linux/Documentation/sysctl/vm.txt
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   1Documentation for /proc/sys/vm/*        kernel version 2.6.29
   2        (c) 1998, 1999,  Rik van Riel <riel@nl.linux.org>
   3        (c) 2008         Peter W. Morreale <pmorreale@novell.com>
   4
   5For general info and legal blurb, please look in README.
   6
   7==============================================================
   8
   9This file contains the documentation for the sysctl files in
  10/proc/sys/vm and is valid for Linux kernel version 2.6.29.
  11
  12The files in this directory can be used to tune the operation
  13of the virtual memory (VM) subsystem of the Linux kernel and
  14the writeout of dirty data to disk.
  15
  16Default values and initialization routines for most of these
  17files can be found in mm/swap.c.
  18
  19Currently, these files are in /proc/sys/vm:
  20
  21- admin_reserve_kbytes
  22- block_dump
  23- compact_memory
  24- compact_unevictable_allowed
  25- dirty_background_bytes
  26- dirty_background_ratio
  27- dirty_bytes
  28- dirty_expire_centisecs
  29- dirty_ratio
  30- dirty_writeback_centisecs
  31- drop_caches
  32- extfrag_threshold
  33- hugepages_treat_as_movable
  34- hugetlb_shm_group
  35- laptop_mode
  36- legacy_va_layout
  37- lowmem_reserve_ratio
  38- max_map_count
  39- memory_failure_early_kill
  40- memory_failure_recovery
  41- min_free_kbytes
  42- min_slab_ratio
  43- min_unmapped_ratio
  44- mmap_min_addr
  45- mmap_rnd_bits
  46- mmap_rnd_compat_bits
  47- nr_hugepages
  48- nr_overcommit_hugepages
  49- nr_trim_pages         (only if CONFIG_MMU=n)
  50- numa_zonelist_order
  51- oom_dump_tasks
  52- oom_kill_allocating_task
  53- overcommit_kbytes
  54- overcommit_memory
  55- overcommit_ratio
  56- page-cluster
  57- panic_on_oom
  58- percpu_pagelist_fraction
  59- stat_interval
  60- stat_refresh
  61- swappiness
  62- user_reserve_kbytes
  63- vfs_cache_pressure
  64- watermark_scale_factor
  65- zone_reclaim_mode
  66
  67==============================================================
  68
  69admin_reserve_kbytes
  70
  71The amount of free memory in the system that should be reserved for users
  72with the capability cap_sys_admin.
  73
  74admin_reserve_kbytes defaults to min(3% of free pages, 8MB)
  75
  76That should provide enough for the admin to log in and kill a process,
  77if necessary, under the default overcommit 'guess' mode.
  78
  79Systems running under overcommit 'never' should increase this to account
  80for the full Virtual Memory Size of programs used to recover. Otherwise,
  81root may not be able to log in to recover the system.
  82
  83How do you calculate a minimum useful reserve?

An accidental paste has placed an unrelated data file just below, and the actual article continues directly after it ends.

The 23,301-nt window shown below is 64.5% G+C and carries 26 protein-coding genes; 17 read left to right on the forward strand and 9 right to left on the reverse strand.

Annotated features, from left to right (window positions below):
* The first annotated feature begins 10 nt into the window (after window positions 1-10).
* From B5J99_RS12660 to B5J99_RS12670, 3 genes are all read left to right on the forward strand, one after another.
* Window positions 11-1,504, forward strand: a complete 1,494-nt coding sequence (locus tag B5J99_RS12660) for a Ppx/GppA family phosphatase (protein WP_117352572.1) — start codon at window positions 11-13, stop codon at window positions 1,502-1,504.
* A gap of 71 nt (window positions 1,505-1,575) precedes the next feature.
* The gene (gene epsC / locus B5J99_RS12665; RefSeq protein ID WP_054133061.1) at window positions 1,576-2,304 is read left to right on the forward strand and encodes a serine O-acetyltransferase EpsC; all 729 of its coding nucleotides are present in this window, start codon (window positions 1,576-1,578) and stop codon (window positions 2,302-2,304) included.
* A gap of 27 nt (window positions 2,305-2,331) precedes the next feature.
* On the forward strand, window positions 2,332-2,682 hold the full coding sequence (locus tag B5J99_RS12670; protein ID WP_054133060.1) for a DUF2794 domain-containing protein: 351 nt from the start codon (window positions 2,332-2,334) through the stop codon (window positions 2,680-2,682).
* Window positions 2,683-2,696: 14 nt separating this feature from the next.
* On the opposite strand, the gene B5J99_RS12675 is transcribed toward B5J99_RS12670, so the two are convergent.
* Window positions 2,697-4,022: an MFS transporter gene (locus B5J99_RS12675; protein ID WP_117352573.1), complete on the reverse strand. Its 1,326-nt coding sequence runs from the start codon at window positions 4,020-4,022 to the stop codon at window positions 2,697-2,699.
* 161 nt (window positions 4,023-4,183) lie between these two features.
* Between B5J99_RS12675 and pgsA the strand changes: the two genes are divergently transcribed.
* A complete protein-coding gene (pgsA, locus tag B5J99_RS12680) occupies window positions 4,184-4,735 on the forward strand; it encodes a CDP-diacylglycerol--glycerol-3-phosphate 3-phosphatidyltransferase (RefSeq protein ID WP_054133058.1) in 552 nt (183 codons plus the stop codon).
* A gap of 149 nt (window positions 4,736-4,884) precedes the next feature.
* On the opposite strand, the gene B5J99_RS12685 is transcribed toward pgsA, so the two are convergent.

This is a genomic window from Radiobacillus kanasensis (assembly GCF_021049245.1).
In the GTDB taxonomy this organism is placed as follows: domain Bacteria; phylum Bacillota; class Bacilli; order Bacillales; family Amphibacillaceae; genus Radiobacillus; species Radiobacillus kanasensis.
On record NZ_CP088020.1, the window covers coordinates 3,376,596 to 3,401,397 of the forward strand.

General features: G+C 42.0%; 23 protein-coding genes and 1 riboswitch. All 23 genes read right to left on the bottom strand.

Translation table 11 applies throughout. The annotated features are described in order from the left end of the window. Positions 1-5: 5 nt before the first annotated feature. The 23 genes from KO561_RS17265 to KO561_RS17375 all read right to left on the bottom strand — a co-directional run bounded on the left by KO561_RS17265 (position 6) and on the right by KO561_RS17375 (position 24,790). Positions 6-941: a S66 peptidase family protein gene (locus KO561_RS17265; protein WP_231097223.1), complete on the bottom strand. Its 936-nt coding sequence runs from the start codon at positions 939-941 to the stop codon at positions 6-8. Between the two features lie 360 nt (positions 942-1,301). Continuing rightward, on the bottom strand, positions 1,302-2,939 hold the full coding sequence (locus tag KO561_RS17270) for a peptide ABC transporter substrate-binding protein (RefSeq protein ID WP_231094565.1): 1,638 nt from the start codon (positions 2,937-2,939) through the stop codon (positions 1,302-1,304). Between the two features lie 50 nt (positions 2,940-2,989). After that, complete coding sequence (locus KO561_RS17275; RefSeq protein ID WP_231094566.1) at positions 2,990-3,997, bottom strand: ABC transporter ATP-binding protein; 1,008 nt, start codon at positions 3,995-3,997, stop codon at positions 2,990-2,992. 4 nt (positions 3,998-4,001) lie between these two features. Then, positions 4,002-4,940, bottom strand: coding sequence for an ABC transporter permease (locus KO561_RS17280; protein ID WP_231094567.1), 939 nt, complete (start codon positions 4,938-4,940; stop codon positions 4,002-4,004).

84
  85sshd or login + bash (or some other shell) + top (or ps, kill, etc.)
  86
  87For overcommit 'guess', we can sum resident set sizes (RSS).
  88On x86_64 this is about 8MB.
  89
  90For overcommit 'never', we can take the max of their virtual sizes (VSZ)
  91and add the sum of their RSS.
  92On x86_64 this is about 128MB.
  93
  94Changing this takes effect whenever an application requests memory.
  95
  96==============================================================
  97
  98block_dump
  99
 100block_dump enables block I/O debugging when set to a nonzero value. More
 101information on block I/O debugging is in Documentation/laptops/laptop-mode.txt.
 102
 103==============================================================
 104
 105compact_memory
 106
 107Available only when CONFIG_COMPACTION is set. When 1 is written to the file,
 108all zones are compacted such that free memory is available in contiguous
 109blocks where possible. This can be important for example in the allocation of
 110huge pages although processes will also directly compact memory as required.
 111
 112==============================================================
 113
 114compact_unevictable_allowed
 115
 116Available only when CONFIG_COMPACTION is set. When set to 1, compaction is
 117allowed to examine the unevictable lru (mlocked pages) for pages to compact.
 118This should be used on systems where stalls for minor page faults are an
 119acceptable trade for large contiguous free memory.  Set to 0 to prevent
 120compaction from moving pages that are unevictable.  Default value is 1.
 121
 122==============================================================
 123
 124dirty_background_bytes
 125
 126Contains the amount of dirty memory at which the background kernel
 127flusher threads will start writeback.
 128
 129Note: dirty_background_bytes is the counterpart of dirty_background_ratio. Only
 130one of them may be specified at a time. When one sysctl is written it is
 131immediately taken into account to evaluate the dirty memory limits and the
 132other appears as 0 when read.
 133
 134==============================================================
 135
 136dirty_background_ratio
 137
 138Contains, as a percentage of total available memory that contains free pages
 139and reclaimable pages, the number of pages at which the background kernel
 140flusher threads will start writing out dirty data.
 141
 142The total available memory is not equal to total system memory.
 143